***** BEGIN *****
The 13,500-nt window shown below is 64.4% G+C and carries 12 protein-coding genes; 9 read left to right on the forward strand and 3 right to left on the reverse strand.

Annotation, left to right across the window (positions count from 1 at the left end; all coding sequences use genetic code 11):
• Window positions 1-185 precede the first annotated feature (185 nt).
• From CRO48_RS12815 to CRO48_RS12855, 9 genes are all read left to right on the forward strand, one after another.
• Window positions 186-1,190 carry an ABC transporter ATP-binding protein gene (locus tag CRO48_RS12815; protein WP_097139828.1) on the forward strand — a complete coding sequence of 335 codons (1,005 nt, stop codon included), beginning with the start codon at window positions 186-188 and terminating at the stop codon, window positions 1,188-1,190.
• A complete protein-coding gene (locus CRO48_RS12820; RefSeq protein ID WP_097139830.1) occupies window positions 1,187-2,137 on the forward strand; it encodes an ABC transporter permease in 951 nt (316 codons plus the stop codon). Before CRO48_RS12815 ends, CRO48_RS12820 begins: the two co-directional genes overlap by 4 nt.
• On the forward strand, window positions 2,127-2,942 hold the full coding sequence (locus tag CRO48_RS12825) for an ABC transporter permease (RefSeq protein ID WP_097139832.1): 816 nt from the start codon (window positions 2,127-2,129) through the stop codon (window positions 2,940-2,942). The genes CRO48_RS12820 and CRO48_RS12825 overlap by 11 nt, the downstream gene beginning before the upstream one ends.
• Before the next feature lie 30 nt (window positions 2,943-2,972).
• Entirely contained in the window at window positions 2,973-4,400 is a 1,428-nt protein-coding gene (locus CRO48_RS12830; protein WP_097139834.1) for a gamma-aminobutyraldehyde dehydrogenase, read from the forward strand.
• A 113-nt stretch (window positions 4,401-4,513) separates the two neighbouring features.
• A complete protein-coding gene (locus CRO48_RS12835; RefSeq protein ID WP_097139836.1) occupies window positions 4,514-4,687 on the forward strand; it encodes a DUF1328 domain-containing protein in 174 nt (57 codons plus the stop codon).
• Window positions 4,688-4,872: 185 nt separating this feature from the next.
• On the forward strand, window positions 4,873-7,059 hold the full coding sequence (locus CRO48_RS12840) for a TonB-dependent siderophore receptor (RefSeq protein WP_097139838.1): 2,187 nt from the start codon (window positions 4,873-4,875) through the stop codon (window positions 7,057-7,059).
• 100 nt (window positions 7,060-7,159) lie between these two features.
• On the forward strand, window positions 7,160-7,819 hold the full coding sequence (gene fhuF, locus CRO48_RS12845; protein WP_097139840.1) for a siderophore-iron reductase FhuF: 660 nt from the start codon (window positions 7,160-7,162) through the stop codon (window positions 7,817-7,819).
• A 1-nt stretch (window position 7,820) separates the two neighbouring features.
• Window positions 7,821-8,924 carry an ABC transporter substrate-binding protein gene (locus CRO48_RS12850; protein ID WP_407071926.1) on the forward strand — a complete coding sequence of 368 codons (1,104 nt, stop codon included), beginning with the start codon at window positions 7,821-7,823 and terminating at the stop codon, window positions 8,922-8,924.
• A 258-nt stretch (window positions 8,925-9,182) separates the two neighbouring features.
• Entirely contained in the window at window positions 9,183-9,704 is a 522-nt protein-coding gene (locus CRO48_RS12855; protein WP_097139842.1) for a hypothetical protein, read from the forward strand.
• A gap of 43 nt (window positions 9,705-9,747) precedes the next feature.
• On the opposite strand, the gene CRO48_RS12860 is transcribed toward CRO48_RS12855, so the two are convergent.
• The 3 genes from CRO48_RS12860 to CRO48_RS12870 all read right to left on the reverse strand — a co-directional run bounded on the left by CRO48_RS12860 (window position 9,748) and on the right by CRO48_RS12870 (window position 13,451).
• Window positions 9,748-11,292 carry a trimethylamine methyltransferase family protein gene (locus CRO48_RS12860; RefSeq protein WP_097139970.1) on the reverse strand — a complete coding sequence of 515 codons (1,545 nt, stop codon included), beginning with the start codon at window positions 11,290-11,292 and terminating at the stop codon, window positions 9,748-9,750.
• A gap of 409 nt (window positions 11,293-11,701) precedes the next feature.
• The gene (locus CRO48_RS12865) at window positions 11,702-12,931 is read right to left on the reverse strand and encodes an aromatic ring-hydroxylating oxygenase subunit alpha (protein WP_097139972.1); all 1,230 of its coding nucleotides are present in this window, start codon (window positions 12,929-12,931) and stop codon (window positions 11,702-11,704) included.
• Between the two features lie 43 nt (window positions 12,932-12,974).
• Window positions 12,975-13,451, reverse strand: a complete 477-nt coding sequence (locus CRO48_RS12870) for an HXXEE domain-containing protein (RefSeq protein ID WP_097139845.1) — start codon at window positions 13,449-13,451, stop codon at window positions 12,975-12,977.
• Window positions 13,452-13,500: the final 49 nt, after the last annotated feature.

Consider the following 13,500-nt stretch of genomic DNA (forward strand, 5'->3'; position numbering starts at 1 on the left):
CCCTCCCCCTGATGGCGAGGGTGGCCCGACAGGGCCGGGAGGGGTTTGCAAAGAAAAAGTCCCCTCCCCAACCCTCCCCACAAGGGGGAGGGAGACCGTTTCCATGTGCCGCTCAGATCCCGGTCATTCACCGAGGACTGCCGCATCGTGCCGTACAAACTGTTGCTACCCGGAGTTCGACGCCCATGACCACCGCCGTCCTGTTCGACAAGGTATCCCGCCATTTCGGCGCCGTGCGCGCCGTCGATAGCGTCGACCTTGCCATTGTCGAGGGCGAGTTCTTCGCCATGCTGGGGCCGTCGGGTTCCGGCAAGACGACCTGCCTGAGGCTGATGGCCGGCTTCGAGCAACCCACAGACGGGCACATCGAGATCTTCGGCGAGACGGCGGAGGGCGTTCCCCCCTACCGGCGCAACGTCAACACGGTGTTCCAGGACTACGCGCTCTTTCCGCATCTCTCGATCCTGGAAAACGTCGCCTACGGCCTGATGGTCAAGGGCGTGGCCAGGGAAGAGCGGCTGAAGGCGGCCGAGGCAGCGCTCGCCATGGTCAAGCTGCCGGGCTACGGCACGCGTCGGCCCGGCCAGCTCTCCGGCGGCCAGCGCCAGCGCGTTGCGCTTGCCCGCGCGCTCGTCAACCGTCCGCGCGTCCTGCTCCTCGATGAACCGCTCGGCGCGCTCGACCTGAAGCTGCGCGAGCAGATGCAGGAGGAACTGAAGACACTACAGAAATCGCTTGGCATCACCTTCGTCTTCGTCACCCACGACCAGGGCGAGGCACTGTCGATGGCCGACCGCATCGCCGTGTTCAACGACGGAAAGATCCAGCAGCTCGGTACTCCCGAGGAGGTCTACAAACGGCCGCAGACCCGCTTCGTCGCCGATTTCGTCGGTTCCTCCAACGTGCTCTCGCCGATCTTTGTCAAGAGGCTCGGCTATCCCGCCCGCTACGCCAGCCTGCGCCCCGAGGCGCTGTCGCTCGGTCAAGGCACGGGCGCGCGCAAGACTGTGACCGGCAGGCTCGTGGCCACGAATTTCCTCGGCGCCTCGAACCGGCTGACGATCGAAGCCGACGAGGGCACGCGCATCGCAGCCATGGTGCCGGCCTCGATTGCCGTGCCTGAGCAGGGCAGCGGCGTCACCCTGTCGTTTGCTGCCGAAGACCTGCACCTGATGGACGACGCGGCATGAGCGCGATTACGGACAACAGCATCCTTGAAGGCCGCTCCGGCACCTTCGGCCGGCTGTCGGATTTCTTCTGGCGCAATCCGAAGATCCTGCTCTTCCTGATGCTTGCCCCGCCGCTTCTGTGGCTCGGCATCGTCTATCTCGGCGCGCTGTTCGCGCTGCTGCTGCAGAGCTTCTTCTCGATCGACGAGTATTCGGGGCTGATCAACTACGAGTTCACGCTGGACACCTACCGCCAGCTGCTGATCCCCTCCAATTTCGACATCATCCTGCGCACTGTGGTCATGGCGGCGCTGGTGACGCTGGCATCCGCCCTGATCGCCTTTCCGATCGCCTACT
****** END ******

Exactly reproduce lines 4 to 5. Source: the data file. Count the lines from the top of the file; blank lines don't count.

• From CRO48_RS12815 to CRO48_RS12855, 9 genes are all read left to right on the forward strand, one after another.
• Window positions 186-1,190 carry an ABC transporter ATP-binding protein gene (locus tag CRO48_RS12815; protein WP_097139828.1) on the forward strand — a complete coding sequence of 335 codons (1,005 nt, stop codon included), beginning with the start codon at window positions 186-188 and terminating at the stop codon, window positions 1,188-1,190.